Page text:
My job as a content creator and in digital marketing drastically improved too. I now set my crosshairs on each task and finish way beyond the deadline. I love creating good quality content for different brands, and eliminating that need to go online during work downtimes helped me deliver on that passion. I am more invested in writing TV show and movie reviews, as well as blogs that I had to finish every day. I also work with social media brands and manage our website’s social presence with expert precision and intuition, as the break allowed me to focus primarily on that specific platform.


I did have to reactivate my Instagram and Twitter for three days for the Blogapalooza Blogger’s conference that required us to post about the event and the hotel we stayed at.

On top of that, I finished reading three books in a month. Now that’s a monumental feat for me.

The word “bored” never meant anything to me anymore. I’m not saying that feeling bored is a bad thing. It’s just that I personally feel that it has a negative effect on me. Marcus Aurelius, the Roman Emperor slash philosopher, said that “the external things whose pursuit or avoidance troubles you do not force themselves on you, but in a way, you yourself go out to them.” In a nutshell, distractions and boredom are things that you conjure in your own mind. If you allow yourself to go into this state, that’s when the thought will hit you.

Before, I used to dive into Twitter whenever I felt bored—not knowing that I could do more essential things like read a book, write, or create something. Being bored isn’t inherently evil. It’s a normal human reaction because of the lack of stimulus. Sure, I do lounge around sometimes, but if it hinders me from being a productive person or it doesn’t add value to my life then I better rethink my perspective.


Quitting social media helped me realize that there are other things that can help me wind down without the need to be “bored.” I can easily sleep, watch a documentary, learn something on YouTube, and read non-fiction.

I am less anxious when I don’t go online. My struggle with anxiety is something that just manifested itself early this year, though I think I must’ve had the tendencies way back when I was in high school. Anxiety was never a problem back in college and my first few years as a professional, but lately, it has spiked into fucked-up levels. I’d get random panic attacks and feel like I’m on the brink of death. Whenever these attacks come on, I’d use social media to try and distract myself from my anxious thoughts. It did help, but not enough to alleviate the fear.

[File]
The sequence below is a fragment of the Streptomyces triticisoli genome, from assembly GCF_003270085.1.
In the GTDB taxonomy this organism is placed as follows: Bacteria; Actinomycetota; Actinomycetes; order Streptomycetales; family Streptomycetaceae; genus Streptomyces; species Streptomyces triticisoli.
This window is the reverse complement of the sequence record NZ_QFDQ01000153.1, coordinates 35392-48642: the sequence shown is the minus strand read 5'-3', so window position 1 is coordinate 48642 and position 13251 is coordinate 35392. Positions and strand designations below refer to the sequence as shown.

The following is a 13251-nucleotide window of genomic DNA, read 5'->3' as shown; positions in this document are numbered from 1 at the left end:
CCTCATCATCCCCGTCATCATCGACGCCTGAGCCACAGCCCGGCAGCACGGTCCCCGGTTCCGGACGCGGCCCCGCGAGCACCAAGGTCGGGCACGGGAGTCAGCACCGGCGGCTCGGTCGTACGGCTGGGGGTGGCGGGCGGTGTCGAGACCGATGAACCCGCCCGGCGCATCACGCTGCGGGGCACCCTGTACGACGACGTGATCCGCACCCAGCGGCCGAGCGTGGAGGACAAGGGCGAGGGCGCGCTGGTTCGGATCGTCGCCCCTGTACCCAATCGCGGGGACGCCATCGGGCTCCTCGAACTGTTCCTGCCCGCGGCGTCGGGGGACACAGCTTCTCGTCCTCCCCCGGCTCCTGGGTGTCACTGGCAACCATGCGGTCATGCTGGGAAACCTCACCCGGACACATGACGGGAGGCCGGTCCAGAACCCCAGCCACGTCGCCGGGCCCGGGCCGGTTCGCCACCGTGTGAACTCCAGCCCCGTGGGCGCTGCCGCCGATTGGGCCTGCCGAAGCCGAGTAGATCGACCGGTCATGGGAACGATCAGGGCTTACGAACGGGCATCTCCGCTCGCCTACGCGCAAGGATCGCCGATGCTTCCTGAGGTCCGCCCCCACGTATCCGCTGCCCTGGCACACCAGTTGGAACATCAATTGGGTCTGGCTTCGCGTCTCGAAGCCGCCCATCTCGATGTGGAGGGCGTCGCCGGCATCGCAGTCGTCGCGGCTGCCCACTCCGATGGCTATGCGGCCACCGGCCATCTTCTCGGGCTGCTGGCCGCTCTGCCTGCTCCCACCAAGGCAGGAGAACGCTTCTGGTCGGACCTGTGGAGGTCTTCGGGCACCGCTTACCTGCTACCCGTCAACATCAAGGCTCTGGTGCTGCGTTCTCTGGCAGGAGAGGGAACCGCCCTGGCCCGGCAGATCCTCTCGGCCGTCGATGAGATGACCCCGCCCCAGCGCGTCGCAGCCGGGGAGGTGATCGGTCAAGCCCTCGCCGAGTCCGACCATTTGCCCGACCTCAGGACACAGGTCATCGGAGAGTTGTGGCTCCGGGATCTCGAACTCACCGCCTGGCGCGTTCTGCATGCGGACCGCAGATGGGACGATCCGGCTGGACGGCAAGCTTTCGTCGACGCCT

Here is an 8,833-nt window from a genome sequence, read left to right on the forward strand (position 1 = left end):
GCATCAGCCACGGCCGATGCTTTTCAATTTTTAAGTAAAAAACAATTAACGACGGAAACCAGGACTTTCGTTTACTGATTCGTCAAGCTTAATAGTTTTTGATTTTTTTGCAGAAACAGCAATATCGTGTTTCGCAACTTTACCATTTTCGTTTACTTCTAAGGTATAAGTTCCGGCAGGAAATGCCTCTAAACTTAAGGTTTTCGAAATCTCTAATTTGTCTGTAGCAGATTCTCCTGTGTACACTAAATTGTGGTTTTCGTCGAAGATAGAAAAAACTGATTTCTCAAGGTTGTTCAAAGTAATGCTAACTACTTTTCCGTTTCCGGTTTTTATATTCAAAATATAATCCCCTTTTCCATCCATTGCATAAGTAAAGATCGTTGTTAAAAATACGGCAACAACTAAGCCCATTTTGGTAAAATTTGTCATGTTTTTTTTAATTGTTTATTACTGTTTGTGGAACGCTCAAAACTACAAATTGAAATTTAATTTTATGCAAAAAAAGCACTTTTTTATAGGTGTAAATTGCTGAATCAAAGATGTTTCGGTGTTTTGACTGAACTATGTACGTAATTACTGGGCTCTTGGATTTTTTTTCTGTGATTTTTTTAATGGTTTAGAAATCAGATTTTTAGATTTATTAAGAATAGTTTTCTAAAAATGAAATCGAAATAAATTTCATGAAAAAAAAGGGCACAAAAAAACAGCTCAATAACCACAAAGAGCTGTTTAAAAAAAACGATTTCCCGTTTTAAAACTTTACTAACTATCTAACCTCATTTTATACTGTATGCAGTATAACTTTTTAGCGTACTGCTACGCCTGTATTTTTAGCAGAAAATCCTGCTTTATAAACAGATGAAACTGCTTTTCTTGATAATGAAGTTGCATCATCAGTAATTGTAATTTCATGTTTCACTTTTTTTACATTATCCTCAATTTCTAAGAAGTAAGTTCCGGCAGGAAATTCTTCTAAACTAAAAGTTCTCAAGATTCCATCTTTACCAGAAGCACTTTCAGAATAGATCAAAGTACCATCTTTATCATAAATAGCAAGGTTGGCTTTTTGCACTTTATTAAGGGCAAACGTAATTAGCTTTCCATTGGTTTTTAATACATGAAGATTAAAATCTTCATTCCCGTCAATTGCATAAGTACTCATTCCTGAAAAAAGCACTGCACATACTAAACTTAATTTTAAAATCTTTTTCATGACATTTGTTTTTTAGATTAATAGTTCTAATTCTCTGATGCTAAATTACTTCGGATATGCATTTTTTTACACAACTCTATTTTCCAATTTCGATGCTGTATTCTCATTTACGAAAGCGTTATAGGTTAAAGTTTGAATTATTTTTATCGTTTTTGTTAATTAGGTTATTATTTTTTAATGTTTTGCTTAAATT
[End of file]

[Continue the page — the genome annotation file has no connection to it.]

The 30-day sabbatical helped me manage panic attacks more. I’ve learned to accept it when it happens and not fight my way through it. With the absence of social media, I was able to train myself to build up a strong mental force that can withstand the attacks no matter how severe they become. I’ve never checked myself into the emergency room nor drank my anxiety meds—thanks to a newly-improved willpower brought about by my social media break and a reframed thought process.


I still experience anxiety, but fuck that shit, I am stronger than ever before.

Final Thoughts

Now that my sabbatical is done, I see social media as an irrelevant feature in my life. I CAN live without it. But my approach from now on, though, is to use it intentionally. I won’t have to use Twitter to post random shit that I want to say. I never have to go to Instagram just to post a lip-sync video while I’m on board for my radio show or the latest rock track I’m listening to.

It’s amazing how I rarely open the apps now. In fact, I only look at them when I really need to, and they’re also hidden away in a folder that would easily make me feel uninterested in going through.

There are so many things I could do that’s far more valuable than mindlessly scrolling through my feed. I’m a better person now than I was a month ago—and I intend to keep it going.

SIDE NOTE: I’m continuously practicing a social media detox by observing “Screenless Saturdays,” where I don’t use my phone for anything other than texting and calling and my laptop or desktop pc other than writing. There’s also no TV and no watching movies. Saturday is my unplugged day. It’s a time to read, interact with people, go out with friends, and be more creative.


  1. Good for you Riley!

    I wish I can do a Social Media sabbatical as well but the most I can do is not go on Facebook (which I did for three months yay me). Instagram is okay I can go on for weeks if not a month without posting anything new but get sad when I see a drop of followers. Twitter well I only go on there to release things I can’t really say IRL or fangirl about a band and engage with other fans. I want to do one as well but I’m afraid of leaving people hanging for thirty days –also the generational gap for some who don’t realize even if I deactivate my Facebook my messenger is still active.

    but anyways kudos to you! It’s great to hear you are doing well and the social media cleanse helped you ease your anxiety.


    1. Thank you! Go for it! But keep in mind that it took me a while to gather the guts to do it. I’ve always wanted to do it since becoming a minimalist, and I almost had the same concerns as you. It’s fun because now the need to always check and open them doesn’t come to me anymore. It’s very refreshing!

      Trust me, it’s going to be very helpful.